The Young Love Scene follows viral single with explorative debut record
September 8, 2021
The Young Love Scene’s debut LP, “Holy Punch,” delivers just what its title entails: a holy punch.
The Young Love Scene is Gordon Goldsmith’s ‘03 solo project. The 36-year-old Burlington resident and UVM alumnus spent the last six years writing the songs that would become “Holy Punch.” The project is slated for release on all platforms Sept. 10.
The record is host to a range of introspective themes, capturing a spectrum of emotions. The first track, “Honey,” kicks the project off to a definitively fun and exciting start.
Driving drums and powerful distorted guitars build gradually into an emotional chorus. After a confident lead guitar solo, Goldsmith reflects inwardly, “If you turn to me, will I turn away?”
This line, rife with the angst of weak self control, is evidence enough to understand The Young Love Scene’s cult-like following and success on social media.
“Sunnycide” is the album’s sixth track. After talking casually with Goldsmith online, a TikTok influencer used the song as a ‘sound’ in a post. The video gained traction, and the song garnered 4.8 million plays in the following weeks, Goldsmith said.
Goldsmith said that the attention on TikTok made him feel as if he’d finally made it, but soon came to realize that fame was fleeting.
“I was like that’s it, I’m famous” he said, “but you need like a thousand of those [viral Tik Tok videos].”
Goldsmith said writing the album was emotionally laborious.
“It was really fucking hard,” he said. “It’s me trying to tell the story of how I got here before I was the Young Love Scene,” he said.
“Bloodstained Man,” the album’s fourth song, captures this feeling. The song’s opening chords lead the listener from a dreamlike state into a powerful chorus with a lead guitar that screams of heartache.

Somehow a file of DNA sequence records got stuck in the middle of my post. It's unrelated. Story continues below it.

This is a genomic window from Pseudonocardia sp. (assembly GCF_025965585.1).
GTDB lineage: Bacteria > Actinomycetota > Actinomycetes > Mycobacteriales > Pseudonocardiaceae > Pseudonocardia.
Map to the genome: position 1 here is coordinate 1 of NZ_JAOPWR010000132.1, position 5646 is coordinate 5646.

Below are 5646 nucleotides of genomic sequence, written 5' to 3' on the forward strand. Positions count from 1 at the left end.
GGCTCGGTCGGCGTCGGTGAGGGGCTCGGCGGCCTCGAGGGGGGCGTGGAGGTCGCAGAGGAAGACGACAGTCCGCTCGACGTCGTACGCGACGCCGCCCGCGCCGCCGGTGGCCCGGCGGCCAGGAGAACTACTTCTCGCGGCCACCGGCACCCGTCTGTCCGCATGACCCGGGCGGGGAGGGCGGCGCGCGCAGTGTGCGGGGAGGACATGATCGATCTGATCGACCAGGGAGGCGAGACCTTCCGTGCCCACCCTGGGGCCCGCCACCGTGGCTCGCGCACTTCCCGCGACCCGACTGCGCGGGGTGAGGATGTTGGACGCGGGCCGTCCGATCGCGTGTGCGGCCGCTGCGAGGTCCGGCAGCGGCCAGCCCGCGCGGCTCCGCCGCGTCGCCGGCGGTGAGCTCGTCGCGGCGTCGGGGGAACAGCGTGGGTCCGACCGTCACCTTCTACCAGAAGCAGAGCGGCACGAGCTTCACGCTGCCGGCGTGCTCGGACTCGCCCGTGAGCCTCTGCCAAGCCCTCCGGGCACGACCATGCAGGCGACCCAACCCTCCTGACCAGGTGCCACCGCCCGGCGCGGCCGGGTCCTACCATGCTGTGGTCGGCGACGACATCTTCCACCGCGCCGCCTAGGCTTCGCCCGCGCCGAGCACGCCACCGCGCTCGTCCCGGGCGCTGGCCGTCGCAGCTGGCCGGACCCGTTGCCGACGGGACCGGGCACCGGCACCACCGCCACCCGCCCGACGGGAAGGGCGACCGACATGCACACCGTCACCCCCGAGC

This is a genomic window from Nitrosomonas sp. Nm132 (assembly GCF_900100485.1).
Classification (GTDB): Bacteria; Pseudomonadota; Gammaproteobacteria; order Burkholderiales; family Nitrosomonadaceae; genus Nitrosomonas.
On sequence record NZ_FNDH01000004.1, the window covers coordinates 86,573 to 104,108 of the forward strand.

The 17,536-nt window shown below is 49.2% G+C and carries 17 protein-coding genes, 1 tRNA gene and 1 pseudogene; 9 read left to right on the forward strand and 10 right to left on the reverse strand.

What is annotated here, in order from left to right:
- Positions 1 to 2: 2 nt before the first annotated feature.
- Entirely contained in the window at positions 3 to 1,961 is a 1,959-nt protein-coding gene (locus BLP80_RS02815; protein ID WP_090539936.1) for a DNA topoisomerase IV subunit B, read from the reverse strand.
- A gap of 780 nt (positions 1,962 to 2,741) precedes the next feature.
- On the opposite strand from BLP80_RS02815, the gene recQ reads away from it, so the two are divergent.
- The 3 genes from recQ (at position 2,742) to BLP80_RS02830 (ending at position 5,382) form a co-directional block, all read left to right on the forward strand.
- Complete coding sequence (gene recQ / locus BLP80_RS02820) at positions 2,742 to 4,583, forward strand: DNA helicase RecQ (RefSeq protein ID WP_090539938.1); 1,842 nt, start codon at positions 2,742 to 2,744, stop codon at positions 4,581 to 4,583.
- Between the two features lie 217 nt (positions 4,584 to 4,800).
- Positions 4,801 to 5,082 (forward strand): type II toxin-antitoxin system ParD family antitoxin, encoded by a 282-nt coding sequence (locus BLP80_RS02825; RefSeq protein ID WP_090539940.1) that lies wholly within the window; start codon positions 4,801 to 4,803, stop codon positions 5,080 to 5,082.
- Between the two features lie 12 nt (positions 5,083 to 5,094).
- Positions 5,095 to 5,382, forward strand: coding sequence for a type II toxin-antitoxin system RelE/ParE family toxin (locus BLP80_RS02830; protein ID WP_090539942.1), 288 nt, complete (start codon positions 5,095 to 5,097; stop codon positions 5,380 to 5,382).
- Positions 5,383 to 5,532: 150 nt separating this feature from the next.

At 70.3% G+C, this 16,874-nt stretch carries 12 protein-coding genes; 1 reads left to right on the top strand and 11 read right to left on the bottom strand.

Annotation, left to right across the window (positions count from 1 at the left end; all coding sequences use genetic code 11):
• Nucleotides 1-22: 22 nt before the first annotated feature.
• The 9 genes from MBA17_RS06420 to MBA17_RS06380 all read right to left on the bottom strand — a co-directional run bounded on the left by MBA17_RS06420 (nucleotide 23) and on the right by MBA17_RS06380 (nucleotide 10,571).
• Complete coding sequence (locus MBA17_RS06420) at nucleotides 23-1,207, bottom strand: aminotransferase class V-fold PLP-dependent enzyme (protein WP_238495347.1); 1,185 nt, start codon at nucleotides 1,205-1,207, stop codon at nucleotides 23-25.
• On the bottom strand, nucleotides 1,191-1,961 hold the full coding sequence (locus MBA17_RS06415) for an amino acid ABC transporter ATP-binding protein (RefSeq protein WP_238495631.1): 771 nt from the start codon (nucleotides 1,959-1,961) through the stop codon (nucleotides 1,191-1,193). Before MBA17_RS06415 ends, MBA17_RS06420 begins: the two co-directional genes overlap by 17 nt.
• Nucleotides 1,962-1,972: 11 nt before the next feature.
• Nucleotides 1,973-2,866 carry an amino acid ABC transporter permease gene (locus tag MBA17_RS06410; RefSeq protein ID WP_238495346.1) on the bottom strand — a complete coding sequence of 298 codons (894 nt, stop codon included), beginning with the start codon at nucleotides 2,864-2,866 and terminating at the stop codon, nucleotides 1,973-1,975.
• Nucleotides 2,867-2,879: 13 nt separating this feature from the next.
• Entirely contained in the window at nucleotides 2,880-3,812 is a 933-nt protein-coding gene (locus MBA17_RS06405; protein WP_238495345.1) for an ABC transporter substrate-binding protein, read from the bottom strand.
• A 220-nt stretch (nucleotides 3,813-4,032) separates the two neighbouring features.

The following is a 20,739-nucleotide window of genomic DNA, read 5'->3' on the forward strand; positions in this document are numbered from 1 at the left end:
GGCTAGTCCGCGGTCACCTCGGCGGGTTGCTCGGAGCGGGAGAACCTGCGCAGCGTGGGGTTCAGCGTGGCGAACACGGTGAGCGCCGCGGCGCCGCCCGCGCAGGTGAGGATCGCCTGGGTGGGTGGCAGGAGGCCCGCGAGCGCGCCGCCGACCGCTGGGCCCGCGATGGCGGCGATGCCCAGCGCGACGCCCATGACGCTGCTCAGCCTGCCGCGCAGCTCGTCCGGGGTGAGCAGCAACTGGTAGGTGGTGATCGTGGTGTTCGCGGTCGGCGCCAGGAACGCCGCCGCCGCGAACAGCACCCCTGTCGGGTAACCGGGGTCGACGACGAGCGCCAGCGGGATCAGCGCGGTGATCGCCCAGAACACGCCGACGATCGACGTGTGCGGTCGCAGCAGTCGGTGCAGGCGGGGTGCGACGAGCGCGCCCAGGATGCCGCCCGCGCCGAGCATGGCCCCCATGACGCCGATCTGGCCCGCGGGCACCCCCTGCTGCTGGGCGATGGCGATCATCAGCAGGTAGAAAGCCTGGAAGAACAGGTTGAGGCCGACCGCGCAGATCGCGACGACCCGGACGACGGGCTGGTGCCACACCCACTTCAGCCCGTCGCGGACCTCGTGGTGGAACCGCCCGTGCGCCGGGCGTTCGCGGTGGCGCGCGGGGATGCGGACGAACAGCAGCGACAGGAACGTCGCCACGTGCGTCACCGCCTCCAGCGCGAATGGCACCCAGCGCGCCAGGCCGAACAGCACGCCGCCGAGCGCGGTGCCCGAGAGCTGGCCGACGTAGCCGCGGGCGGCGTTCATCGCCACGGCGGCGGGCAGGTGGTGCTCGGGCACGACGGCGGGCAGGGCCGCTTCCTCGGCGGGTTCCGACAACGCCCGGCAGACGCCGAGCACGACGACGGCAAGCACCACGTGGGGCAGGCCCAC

As the instrumental chorus gives way to an ethereal bridge, Goldsmith sings, “I’ve got what it takes,” and it feels as though self-reassurance is all he needs.
The Young Love Scene goes beyond deep, self-inquisitive songwriting and embraces the beauty of experimentation. “Third Eye,” the fifth song on the record, reflects this quite clearly.
Although somewhat jarring initially, the instrumental, synthetic drum grounded track suggests that Goldsmith ultimately feels free musically.
“I just realized I need to let go of being perfect, and I need to just get it out there,” Goldsmith said.
This allows raw emotion to carry through the vocals, and gives space for experimental tracks that don’t need any purpose or meaning.
The Young Love Scene adopts a unique sound due to a wide range of influences.
“The Smashing Pumpkins are a major influence on me,” Goldsmith said.
This inspiration resonates when listening to songs such as “Bloodstained Man” and “Blueberry Juice” that echo a 90s sound.
Yet, when examined next to “Third Eye” or “Everlasting Glory” Goldsmith’s music can be appreciated as daring and dynamic.
It’s clear that writing and recording “Holy Punch” was much more of a cathartic journey of self-revelation than a compilation of tidy songs. It is a product of Goldsmith’s wild young adult journey and the hardships that came and went.
Amidst a slew of great songs on the album’s B-side, Goldsmith ends the project with a live, acoustic version of “Bloodstained Man,” recorded it per the advice of friend and fellow musician Anakin Rivers, he said.
“We were having a blast,” he said. “It’s like the happy version of that song.”
The Young Love Scene is more than just a project for Goldsmith, it is his journey, from the first song to the last.
Despite not knowing what the immediate future holds, Goldsmith said he hopes to remain in Burlington and ultimately bring The Young Love Scene to local venues.
The Young Love Scene will be releasing “Holy Punch” digitally on Sept. 10, and on vinyl Sept. 17.